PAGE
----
The grape seed was discovered in the sediment fill of a well and the researchers were first doubtful as to whether the seed really was old or just a modern contamination. (Photo: Peter Deichmann, Museum Lolland-Falster)

A Bronze Age grape shakes up history

A small grape seed has set a remarkable archaeological record and casts new light on Scandinavia’s contact with southern Europe during the Bronze Age.

Archaeologists have discovered the oldest grape in Denmark, near the town of Rødbyhavn on Lolland. It is broken and charred and shabby to look at, but dating reveals that it originates all the way back to the Bronze Age. And it is “completely amazing” according to one of the archaeologists who discovered it, archaeological botanist Peter Steen Henriksen, a curator at the National Museum of Denmark.

The new grape is up to 1,750 years older than the previous record holder: a grape discovered in a Viking settlement.

There are no records of vineyards in Denmark in the Bronze Age so the new discovery points towards contact with other people from wine growing regions.

“Not so long ago we were thunderstruck over having discovered the oldest grape seed from the Viking period. Now, we look at this one here. It really shakes up history and it’s very, very astonishing,” says Henriksen.

The grape seed, which on first glance may look like a stone. (Photo: National Museum of Denmark)

Read More: History rewritten: Europeans were “born” in the Bronze Age

Hard to believe

The little grape seed comes from Strandholm, an area east of Rødbyhavn, which is being excavated by Museum Lolland-Falster.

The seed was discovered in a soil sample from the sediment layers in a well. It was spotted by archaeological botanist and senior scientist Mette Marie Hald from the National Museum of Denmark as she analysed the samples.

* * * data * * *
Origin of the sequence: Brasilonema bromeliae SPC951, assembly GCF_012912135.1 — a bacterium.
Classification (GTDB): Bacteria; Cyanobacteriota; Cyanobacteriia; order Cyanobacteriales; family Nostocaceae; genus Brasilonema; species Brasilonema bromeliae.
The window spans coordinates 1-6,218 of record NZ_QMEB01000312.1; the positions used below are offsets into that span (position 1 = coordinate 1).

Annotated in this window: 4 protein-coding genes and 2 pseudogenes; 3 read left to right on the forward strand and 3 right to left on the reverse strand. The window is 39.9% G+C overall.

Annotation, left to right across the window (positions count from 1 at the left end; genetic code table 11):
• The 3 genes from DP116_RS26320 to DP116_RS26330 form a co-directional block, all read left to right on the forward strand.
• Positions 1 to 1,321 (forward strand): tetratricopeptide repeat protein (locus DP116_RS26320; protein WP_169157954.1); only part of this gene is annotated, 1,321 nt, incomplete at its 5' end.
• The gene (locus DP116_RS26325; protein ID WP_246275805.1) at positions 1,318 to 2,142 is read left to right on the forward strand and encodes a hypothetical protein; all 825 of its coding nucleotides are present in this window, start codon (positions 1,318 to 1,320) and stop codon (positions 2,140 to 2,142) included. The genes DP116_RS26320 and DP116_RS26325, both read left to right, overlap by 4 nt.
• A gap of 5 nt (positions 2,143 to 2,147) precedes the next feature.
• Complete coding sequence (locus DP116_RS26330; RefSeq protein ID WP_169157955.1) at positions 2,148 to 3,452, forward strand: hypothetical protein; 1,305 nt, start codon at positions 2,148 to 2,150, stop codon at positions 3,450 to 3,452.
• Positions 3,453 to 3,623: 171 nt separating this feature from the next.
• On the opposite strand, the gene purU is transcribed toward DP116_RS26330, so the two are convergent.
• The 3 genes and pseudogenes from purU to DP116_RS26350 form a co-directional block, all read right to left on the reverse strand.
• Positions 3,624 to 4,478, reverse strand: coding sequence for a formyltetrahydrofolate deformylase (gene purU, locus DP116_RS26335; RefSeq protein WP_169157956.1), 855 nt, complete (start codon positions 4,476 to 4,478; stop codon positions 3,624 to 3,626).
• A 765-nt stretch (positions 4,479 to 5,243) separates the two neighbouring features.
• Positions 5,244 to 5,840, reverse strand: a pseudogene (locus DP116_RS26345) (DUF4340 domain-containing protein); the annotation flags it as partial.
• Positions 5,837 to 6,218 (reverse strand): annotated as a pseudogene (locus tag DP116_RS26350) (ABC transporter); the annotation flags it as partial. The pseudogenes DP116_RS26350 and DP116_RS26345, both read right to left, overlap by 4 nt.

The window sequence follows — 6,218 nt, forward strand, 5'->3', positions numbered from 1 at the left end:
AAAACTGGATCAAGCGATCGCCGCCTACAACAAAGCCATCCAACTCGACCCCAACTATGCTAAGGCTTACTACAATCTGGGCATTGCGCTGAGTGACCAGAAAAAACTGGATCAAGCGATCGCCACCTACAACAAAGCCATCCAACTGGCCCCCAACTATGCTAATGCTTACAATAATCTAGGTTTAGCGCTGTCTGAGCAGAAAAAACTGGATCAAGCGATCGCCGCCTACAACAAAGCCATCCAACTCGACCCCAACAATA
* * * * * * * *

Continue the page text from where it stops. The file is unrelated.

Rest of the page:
Hald and Heriksen then alerted museum curator Bjørnar Måge from Museum Lolland-Falster.

Archaeologists from Museum Lolland-Falster measure the well in which the grape seed was discovered. (Photo: Steen Knudsen, Museum Lolland-Falster)

“When they wrote that they’d found a grape seed in the upper layers of the well, I first thought ‘OK, it must be some modern contamination.’ At first I actually said that I didn’t think it should be dated,” says Måge.

He reconsidered once he learned that it was an old type of seed. Soon after, Måge found himself holding Denmark’s oldest grape seed.

Read More: Burnt cheese casts light on 3,000 year-old family drama

Seed bears witness to contact from far away

The little seed tells a story about contact with people far beyond Denmark’s borders at an early stage of Scandinavian history.

“It writes into the historical context that supports what we’ve heard so much about recently. The discovery suggests that people moved around much more at this time than we previously thought,” says Måge.

Scientists have since discovered many traces of evidence that shows great mobility of both people and goods in the Bronze Age.

“The seed is a bycatch—a lucky find. We can’t say that this in itself indicates that grapes were commonly used on Lolland at this time. We can just say that it shows up and that it’s a reason for contact. The interesting aspect is not so much the seed itself, but when you start to place it in a context,” says Måge.

Read More: Nordic people drank wine 3,000 years ago

The area is rich with archaeological finds

Researchers still do not know much about the people who inhabited the southern tip of Denmark, but they know the area has been inhabited for thousands of years. Many archaeological discoveries—dating back to different time periods—have been made in the area throughout the years.

The seed is also found in an area where archaeologists have found a wealth of indicators of activity  in the late Bronze Age (1100 to 800 BCE).

“In the same area we’ve discovered a megalithic tomb. It’s dated to between 3,300 and 3,000 years BCE, but 2,000 years later—late Bronze Age—there’s around 100 cooking stone pits [pits in the ground with a hot stone on which to cook food] arranged in circles around this tomb,” says Måge.

This suggests that the site was occasionally used to make food for large groups of people, he says.

“So you can imagine that it is connected with the grape seed discovery. We can at least say that there was lots of activity in the area,” she says.

Read more in the Danish version of this story on

Translated by: Catherine Jex

External links

Related content
Powered by Labrador CMS